Amtrak

Amtrak’s “Mutual Agreement to Arbitrate”

A change to the so-called “Arbitration Clause” buried deep within Amtrak’s “Terms and Conditions” for ticket sales that stipulates mandatory arbitration—effectively, preventing passengers from filing lawsuits against Amtrak “including, but not limited to, claims for negligence, gross negligence, physical impairment, disfigurement, pain and suffering, mental anguish, wrongful death, survival actions, loss of consortium and/or services, medical and hospital expenses, expenses of transportation for medical treatment, expenses of drugs and medical appliances, emotional distress, exemplary or punitive damages arising out of or related to any personal injury,” has captured the attention of legislators and passenger rail advocates.

Amtrak’s Traditional Dining Service Disappearing

Amtrak is no longer offering traditional dining car service on its trains east of Chicago and New Orleans. This is a sad development in the downward slide of Amtrak’s long-distance trains, especially under CEO Richard Anderson’s leadership. There have been a number of “obituaries” for Amtrak dining service, but they are misplaced in time. They have either come too soon, or they should have been written about 15 years ago.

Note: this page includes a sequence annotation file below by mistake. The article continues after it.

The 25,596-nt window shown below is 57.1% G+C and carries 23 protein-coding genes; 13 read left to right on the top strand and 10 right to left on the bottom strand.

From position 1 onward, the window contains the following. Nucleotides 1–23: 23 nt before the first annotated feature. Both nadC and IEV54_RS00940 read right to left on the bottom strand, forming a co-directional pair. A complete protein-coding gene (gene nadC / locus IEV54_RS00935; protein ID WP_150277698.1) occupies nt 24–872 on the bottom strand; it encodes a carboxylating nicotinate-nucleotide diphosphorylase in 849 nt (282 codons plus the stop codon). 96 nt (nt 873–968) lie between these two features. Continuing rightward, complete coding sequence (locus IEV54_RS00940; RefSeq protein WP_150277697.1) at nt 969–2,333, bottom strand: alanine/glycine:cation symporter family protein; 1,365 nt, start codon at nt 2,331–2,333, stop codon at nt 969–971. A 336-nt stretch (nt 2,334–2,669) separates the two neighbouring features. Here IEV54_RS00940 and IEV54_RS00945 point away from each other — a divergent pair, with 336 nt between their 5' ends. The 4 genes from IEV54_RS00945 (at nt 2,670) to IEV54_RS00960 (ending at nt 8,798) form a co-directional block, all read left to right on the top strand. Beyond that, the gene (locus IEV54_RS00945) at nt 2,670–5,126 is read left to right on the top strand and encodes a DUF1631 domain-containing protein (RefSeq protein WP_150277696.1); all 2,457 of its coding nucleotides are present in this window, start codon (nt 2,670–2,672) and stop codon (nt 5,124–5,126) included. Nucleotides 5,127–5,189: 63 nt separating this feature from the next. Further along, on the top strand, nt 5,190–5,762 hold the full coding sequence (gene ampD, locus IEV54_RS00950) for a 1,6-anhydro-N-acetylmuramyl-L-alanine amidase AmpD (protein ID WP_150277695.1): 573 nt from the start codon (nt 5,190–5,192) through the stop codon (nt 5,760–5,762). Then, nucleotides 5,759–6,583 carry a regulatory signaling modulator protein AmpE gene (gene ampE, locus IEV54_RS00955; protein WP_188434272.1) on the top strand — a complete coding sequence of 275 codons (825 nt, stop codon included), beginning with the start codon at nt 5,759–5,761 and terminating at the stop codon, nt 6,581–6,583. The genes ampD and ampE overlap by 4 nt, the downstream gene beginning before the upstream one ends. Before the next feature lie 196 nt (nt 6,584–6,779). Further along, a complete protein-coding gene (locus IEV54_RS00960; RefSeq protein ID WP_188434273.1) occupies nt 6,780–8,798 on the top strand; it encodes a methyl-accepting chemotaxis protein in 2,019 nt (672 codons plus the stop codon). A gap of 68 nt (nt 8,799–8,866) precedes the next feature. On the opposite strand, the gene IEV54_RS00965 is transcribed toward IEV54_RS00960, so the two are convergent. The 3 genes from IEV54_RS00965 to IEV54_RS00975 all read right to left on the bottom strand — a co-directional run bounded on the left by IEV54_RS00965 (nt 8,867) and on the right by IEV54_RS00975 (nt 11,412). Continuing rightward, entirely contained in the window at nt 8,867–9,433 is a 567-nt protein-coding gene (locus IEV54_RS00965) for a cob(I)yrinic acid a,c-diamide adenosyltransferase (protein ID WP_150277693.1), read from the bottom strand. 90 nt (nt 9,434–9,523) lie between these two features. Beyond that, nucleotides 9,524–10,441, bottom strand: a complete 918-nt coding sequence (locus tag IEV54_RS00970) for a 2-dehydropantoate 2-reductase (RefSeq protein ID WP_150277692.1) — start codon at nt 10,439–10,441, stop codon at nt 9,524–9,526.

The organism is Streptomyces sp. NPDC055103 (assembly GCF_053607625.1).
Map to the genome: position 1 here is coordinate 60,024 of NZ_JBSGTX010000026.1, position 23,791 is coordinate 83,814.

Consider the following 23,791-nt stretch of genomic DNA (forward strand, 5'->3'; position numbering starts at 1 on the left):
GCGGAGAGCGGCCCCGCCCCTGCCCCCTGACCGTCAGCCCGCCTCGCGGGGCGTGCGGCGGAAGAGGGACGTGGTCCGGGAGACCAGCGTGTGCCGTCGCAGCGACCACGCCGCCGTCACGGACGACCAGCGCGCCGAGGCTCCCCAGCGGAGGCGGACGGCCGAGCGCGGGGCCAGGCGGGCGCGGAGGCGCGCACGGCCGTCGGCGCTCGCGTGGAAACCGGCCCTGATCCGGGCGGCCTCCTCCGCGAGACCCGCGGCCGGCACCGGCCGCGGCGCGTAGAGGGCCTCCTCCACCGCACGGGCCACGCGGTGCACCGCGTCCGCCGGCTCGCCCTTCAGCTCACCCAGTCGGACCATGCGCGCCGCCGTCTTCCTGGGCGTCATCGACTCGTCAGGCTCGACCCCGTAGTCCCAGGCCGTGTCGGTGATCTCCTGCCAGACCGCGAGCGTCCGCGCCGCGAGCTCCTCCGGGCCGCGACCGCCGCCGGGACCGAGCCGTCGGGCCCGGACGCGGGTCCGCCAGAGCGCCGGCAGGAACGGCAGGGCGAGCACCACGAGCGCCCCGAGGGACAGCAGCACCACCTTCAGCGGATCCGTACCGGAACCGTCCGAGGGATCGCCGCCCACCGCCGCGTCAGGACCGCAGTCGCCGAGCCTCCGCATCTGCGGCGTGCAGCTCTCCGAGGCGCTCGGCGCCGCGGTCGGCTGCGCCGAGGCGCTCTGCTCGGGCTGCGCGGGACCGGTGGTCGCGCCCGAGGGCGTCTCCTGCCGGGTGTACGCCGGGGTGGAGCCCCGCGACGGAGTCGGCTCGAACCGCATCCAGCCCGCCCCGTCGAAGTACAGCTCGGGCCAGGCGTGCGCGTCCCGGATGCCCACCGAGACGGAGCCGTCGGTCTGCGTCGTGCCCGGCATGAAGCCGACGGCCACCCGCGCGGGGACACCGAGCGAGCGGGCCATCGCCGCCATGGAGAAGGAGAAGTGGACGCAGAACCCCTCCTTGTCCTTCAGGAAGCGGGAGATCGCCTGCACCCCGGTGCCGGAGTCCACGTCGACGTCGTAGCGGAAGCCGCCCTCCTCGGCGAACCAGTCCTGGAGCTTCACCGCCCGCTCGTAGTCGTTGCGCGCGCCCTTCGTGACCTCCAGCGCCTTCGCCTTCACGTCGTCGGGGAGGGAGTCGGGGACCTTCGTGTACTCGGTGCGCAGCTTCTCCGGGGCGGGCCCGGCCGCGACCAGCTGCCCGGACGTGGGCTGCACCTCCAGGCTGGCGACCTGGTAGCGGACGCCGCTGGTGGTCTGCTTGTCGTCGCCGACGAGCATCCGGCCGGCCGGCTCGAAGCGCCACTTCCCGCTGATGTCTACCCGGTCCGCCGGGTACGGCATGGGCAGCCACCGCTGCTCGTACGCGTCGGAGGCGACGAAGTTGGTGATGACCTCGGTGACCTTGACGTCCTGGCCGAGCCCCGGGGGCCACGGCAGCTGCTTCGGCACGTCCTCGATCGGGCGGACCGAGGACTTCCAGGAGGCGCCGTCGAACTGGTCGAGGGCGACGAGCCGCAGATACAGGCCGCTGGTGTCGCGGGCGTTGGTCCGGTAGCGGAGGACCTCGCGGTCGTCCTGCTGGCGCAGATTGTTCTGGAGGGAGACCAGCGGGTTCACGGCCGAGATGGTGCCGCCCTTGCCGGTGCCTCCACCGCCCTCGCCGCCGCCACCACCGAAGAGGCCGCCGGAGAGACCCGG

A “Two Amtrak” Concept

The dilemma: It’s now clear that Amtrak, the National Railroad Passenger Corporation, and its new management under former Delta Airlines CEO Richard Anderson and Executive Vice President Stephen Gardner, regards its principal responsibility as making the Northeast Corridor America’s first true high-speed rail route. That’s a worthy goal and no easy task. Running from Boston south through seven states and the District of Columbia, the Northeast Corridor is the central transportation axis for southern New England and the Middle Atlantic states. The dilemma is that Amtrak’s mandate is not limited to the Northeastern states.

A Look Inside Amtrak’s Next-Gen Acela Express

Amtrak’s Acela Express, which replaced the iconic Metroliner service that helped define the Northeast Corridor for the better part of 30 years, is now approaching age 20 (kind of old for a train). The equipment, popular with customers but sort-of affectionately called “The Fast Pig” in railroading circles, will soon be replaced with new, lighter, sleeker and faster trainsets from Alstom.